“What will come? Civil war. Civil war is inevitable. 100%. Either before election or for sure after. The consequences will be terrible. The civil war will be all-embracing; between regional states over territory, intra-region between various elites, and between religions. It will be all-encompassing. The triggering factor will be a cancelled or rigged election.”[ix]

A similar prediction was echoed by Baitona chair Kidane Amane:

“The tensions are increasing. The government institutions are paralyzed or hijacked by certain groups. The Arabs are fueling the chaos with money. You will likely have a civil war, maybe even prior to the elections. War seems inevitable. This may very well be the war leading to Ethiopia’s disintegration. We are going back to the Era of Princes,[x] where we had no center.”[xi]

Men members of Tigray’s Regional State’s Special forces staged military parade
during the 45th founding anniversary of TPLF in Mekelle on February 11, 2020.

It seems that most Tigrayan observers and analysts predict in best case a much weakened federal authority and a transition to a confederal type of arrangement, possibly with ‘split sovereignty’ between the center and regional states; or in the worst case an implosion of power and the disintegration of Ethiopia. These two scenarios, and everything in-between, are possibly all too pessimistic; but as stated optimists are hard to find in Ethiopia these days, let alone in Tigray. The most recent development is pushing towards a political confrontation between TPLF and PP; between the regional state government and the federal authority, as stated in TPLF’s Executive Committee statement from May 4, 2020:

“Even though TPLF is ready to play its role in good faith as part of various national efforts aimed at counteracting the destabilizing consequences of this phenomenon, it will never accept the casual jettisoning of the right of self-administration made possible by the constitutional system that the people of Tigray erected through tremendous sacrifices. To that end, together with the people of Tigray as well as other political actors that fully recognize the Tigrean people’s right of self-administration, we will make region-wide preparations, including the holding of regional elections, to fend against conditions that might imperil the rights of our people.”[xii]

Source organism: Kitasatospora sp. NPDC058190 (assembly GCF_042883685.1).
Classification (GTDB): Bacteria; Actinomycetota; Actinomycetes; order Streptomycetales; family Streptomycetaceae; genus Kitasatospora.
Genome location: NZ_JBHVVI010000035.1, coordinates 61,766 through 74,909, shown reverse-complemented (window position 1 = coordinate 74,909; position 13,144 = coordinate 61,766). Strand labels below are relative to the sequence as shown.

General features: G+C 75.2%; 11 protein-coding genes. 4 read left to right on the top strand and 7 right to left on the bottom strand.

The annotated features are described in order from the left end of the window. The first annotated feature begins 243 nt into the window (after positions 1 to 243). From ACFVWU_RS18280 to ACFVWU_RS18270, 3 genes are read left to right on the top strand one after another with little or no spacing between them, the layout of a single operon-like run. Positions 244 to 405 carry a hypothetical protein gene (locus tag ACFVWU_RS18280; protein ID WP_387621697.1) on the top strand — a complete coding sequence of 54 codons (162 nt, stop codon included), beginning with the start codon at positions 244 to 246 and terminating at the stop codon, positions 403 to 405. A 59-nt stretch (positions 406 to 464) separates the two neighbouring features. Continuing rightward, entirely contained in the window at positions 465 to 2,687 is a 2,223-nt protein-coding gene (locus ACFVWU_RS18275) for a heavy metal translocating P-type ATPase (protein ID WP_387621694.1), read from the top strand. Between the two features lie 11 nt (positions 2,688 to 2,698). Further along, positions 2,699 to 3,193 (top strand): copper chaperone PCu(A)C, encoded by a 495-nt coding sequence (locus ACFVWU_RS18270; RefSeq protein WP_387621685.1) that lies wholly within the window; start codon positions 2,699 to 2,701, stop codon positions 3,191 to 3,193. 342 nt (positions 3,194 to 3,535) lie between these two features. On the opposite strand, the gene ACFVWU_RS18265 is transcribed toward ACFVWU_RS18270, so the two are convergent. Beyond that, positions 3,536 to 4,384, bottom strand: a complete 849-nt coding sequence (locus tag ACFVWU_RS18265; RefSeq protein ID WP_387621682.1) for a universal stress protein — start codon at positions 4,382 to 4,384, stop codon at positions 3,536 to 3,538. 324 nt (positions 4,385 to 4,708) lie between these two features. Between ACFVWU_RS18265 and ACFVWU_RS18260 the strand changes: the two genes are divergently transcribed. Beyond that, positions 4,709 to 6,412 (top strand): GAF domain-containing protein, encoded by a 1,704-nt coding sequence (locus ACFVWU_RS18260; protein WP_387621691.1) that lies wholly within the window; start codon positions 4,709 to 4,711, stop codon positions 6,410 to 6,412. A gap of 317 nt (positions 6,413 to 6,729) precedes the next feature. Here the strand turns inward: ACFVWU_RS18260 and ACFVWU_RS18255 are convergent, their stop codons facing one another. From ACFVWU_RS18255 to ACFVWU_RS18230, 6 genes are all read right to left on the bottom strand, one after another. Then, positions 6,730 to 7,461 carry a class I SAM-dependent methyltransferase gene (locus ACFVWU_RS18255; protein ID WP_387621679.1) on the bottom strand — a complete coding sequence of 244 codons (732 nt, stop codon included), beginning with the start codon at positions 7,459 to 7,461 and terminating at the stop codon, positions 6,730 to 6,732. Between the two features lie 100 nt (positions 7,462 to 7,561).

The TPLF decision to move forward with conducting regional elections, was not well received by PM Abiy Ahmed, who threatened that: “we will be forced to take action against those who attempt to hold fake elections”.

History is ripe with cases on how nationalistic sentiments are enhanced in the face of external threats; a clear and present danger to their collective safety and security is exactly the optimal tool for nationalists to prove that the only way to salvation is independence. It rests thus upon the federal government to reassure the Tigrayan constituency that they belong in Ethiopia and that their rights and privileges according to the Constitution are protected. A law lecturer at Mekelle University perhaps said it the best:

Ethiopia is a choice to us. It is like an elective course. We select it and stay if we are comfortable with it. If not, we leave. This is the general perception among the youth. We can be in a partnership with other groups on equal terms. If not, we disconnect the partnership.”[xiii] AS


Editor’s Note: Kjetil Tronvoll is Professor of peace and conflict studies, Bjorknes University College, Norway.

He can be reached at


[i] Interviewed by K. Tronvoll, 27.02.20, Mekelle, Tigray.

[ii] Late 2019 a Chinese official business delegation èn route to Mekelle was stopped at Bole by NISS and denied to enter the flight. No specific reason was given. Subsequently Ethiopian MFA issued a statement denying their involvement in preventing the delegation to travel to Tigray.

[iii] Interviewed by K. Tronvoll, 26.02.20, Mekelle, Tigray.

[iv] Interviewed by K. Tronvoll, 25.02.20, Mekelle, Tigray.

[v] Woyen Magazine, September-December 2019, Page 40, paragraph three (unofficial translation).

[vi] Interviewed by K. Tronvoll, 27.02.20, Mekelle, Tigray.

[vii] This is with certain modifications, of course. You have Irob, Kunama and other minorities within Tigray; in addition to border populations in certain areas (Raya for instance) which may have a more fluid identity. However, these groups taken together constitute a very small minority of the total Tigrayan population.

[viii] Interviewed by K. Tronvoll, 26.02.20, Mekelle, Tigray.

[ix] Interviewed by K. Tronvoll, 26.02.20, Mekelle, Tigray.

[x] Era of Princes (Zemene Mesafint) was the period between 1769 to 1855 where there was no Negus Negast (Emperor) and the country was split between various warring provinces trying to claim the throne.

[xi] Interviewed by K. Tronvoll, 26.02.20, Mekelle, Tigray.

[xii] See:

[xiii] Interviewed by K. Tronvoll, 01.03.20, Mekelle, Tigray.